Health Technology Adoption in Liver Disease: Innovative Use of Data Science Solutions for Early Disease Detection

Research output: Contribution to journalArticlepeer-review

  • External authors:
  • Lucy Bennett
  • Huw Purssell
  • Oliver Street
  • Joanne R Morling
  • Indra Neil Guha

Abstract

Chronic liver disease (CLD) is an ignored epidemic. Premature mortality is considerable and in the United Kingdom (UK) liver disease is in the top three for inequitable healthcare alongside heart and respiratory disease. Fifty percentage of patients with CLD are first diagnosed with cirrhosis after an emergency presentation translating to poorer patient outcomes. Traditional models of care have been based in secondary care when the need is at community level. Investigating patients for disease based on their risk factors at a population level in the community will identify its presence early when there is potential reversibility. Innovation is needed in three broad areas to improve clinical care in this area: better access to diagnostics within the community, integrating diagnostics across primary and secondary care and utilizing digital healthcare to enhance patient care. In this article, we describe how the Integrated Diagnostics for Early Detection of Liver Disease (ID-LIVER) project, funded by UK Research and Innovation, is developing solutions in Greater Manchester to approach the issue of diagnosis of liver disease at a population level. The ambition is to build on innovative pathways previously established in Nottingham by bringing together NHS organizations, academic partners and commercial organizations. The motivation is to co-create and implement a commercial solution that integrates multimodal diagnostics via cutting edge data science to drive growth and disrupt the currently inadequate model. The ambitious vision is for this to be widely adopted for early diagnosis and stratification of liver disease at a population level within the NHS.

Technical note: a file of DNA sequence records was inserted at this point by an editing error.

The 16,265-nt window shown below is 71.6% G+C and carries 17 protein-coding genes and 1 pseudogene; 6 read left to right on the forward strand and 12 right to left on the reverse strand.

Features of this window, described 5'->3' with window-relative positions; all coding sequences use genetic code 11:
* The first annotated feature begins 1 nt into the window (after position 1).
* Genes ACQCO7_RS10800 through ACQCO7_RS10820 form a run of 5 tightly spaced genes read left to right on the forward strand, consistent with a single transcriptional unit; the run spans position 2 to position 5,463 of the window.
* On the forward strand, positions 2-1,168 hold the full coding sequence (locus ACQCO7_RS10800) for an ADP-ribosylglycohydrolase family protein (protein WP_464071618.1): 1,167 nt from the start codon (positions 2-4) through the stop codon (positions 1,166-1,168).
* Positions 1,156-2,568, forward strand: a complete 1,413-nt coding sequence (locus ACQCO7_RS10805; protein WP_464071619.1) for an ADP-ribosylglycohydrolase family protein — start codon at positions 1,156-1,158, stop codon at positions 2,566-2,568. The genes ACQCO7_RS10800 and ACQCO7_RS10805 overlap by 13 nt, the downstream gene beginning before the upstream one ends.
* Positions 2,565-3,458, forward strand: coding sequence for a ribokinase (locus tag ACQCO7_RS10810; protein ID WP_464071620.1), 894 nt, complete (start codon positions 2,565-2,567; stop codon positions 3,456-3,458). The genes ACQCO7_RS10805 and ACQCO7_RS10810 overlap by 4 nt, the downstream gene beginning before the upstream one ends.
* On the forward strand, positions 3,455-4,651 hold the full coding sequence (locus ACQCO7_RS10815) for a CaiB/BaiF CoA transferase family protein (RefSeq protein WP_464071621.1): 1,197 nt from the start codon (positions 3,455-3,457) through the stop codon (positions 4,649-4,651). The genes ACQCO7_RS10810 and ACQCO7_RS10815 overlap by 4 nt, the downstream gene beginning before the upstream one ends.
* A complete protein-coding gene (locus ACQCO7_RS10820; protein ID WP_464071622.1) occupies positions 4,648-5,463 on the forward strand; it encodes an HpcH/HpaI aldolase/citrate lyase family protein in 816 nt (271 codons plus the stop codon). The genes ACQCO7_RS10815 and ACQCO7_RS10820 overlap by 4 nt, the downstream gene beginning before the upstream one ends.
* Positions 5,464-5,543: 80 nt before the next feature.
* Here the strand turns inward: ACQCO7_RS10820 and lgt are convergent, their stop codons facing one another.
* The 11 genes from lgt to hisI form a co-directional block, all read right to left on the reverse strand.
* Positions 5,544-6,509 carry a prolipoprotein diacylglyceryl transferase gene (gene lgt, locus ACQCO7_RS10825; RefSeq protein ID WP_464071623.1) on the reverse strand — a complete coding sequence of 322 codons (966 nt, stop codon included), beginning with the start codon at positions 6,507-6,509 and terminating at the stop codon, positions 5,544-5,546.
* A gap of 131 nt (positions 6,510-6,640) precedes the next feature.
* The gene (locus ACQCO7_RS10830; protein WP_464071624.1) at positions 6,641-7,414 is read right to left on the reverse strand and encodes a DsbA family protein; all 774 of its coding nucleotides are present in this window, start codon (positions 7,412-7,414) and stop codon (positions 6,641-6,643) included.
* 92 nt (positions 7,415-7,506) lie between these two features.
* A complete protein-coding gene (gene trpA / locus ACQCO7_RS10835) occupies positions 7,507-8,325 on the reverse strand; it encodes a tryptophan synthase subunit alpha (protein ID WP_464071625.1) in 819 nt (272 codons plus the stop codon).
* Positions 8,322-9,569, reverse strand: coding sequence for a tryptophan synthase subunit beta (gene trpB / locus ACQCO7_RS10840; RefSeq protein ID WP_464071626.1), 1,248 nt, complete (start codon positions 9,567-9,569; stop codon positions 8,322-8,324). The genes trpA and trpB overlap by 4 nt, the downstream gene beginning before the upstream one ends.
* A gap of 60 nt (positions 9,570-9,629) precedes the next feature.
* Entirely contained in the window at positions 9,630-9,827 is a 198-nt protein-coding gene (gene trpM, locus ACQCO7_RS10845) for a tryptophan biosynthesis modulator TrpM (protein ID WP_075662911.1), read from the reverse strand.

Bibliographical metadata

Original languageEnglish
Article number737729
JournalFrontiers in Digital Health
Volume4
DOIs
Publication statusPublished - 28 Jan 2022